Have you ever wanted to sell everything you own and just "take off?" Travel the country's back roads, paddle down a meandering stream, experience breath-taking mountain views, walk among 100-year old trees, and just marvel at America's beauty? That is the dream that my partner, Betsy, and I decided to make a reality. This blog describes our adventure. The food we eat, people we meet, sights we see, and the enjoyment we find in traveling.

Monday, November 2, 2015

Wineries, Waterfalls, and Glass in Watkins Glen, NY

Watkins Glen in the Finger Lakes Region of New York was recommended by our good friends Nealys on Wheels and who wrote an enticing blog post and lured us with stunning photographs.  The promise of wine and natural beauty was enough for us to put Watkins Glen on our radar.  And, since it was in line with our trek from Maine to northern Indiana we were game to give it a try.images

The Finger Lakes are a series of deep water lakes formed as glaciers advanced and retreated which carved out deep chasms that eventually fill with water.  Serene lakes, wonderful waterfalls, rolling hills, and quaint towns make this a very attractive area for tourists looking for a rewarding escape in upper state New York.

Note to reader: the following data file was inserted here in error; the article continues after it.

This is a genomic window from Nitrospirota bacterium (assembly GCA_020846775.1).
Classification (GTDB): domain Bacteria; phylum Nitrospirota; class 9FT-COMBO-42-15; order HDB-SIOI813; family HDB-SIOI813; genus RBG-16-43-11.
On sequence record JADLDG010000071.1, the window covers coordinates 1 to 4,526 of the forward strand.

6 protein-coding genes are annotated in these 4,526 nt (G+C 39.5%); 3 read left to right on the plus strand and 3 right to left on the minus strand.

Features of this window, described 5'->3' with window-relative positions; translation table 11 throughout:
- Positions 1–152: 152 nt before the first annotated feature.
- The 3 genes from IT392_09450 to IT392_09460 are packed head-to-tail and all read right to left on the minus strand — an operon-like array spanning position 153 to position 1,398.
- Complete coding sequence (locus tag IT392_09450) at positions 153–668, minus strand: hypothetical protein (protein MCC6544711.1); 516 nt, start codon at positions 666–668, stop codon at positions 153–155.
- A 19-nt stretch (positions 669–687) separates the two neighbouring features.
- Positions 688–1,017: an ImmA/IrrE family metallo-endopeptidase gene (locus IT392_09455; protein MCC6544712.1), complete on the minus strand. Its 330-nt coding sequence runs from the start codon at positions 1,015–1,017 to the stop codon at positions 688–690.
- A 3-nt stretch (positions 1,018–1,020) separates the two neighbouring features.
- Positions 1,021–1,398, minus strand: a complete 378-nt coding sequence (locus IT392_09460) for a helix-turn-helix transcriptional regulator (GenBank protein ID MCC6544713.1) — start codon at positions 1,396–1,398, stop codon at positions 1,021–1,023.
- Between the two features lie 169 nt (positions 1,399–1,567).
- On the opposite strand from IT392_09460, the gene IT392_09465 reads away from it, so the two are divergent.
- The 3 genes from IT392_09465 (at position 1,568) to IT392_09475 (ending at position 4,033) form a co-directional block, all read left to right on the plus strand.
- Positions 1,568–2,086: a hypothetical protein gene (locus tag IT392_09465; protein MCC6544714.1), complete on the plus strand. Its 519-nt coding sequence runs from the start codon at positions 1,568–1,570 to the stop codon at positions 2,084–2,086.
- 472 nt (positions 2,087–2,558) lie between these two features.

The lake’s weather and earth’s terroir have generated ideal conditions for grape growing and make this region one of the states most productive wine regions bearing the accolade as the largest and most acclaimed winemaking region in the Eastern United States.  While many grape varietals flourish here, Riesling has become the signature grape.  We quickly realized that our short stay was going to be fast and furious and we would not be able to do and see (and drink) everything.001

But before we even started exploring the Watkins Glen area we put wine aside and made a dash south to the town of Corning, New York where we found one of the most interesting and impressive museums – The Corning Museum of Glass.  When I proposed the museum there was a little eye rolling from Betsy but once inside the door we were both blown away.  It is a marvelously well-done mix of glass history, technology, contemporary art, ancient glass pieces, demonstrations, hands-on glass blowing, gift shop, and so much more.  When told our ticket was good for two days we realized just how in-depth the museum was.

Throughout the museum are various demonstration areas where you can witness glass being blown, broken, and how fiber optics are made.  The glass blowing demonstration theater was state-of-the-art with video monitors (even inside one of the ovens) so you could see what was happening and a narrator to explain the process. 

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The museum covers over 3,500 years of glass in multiple galleries and floors.  In 2015, the museum opened a 26,000-foot gallery that displays contemporary art and design in glass.  The lighting system in the gallery uses a sophisticated light-filtering system with diffusing roof skylights, providing the majority of the lighting required to view the art which makes for a stunning presentation.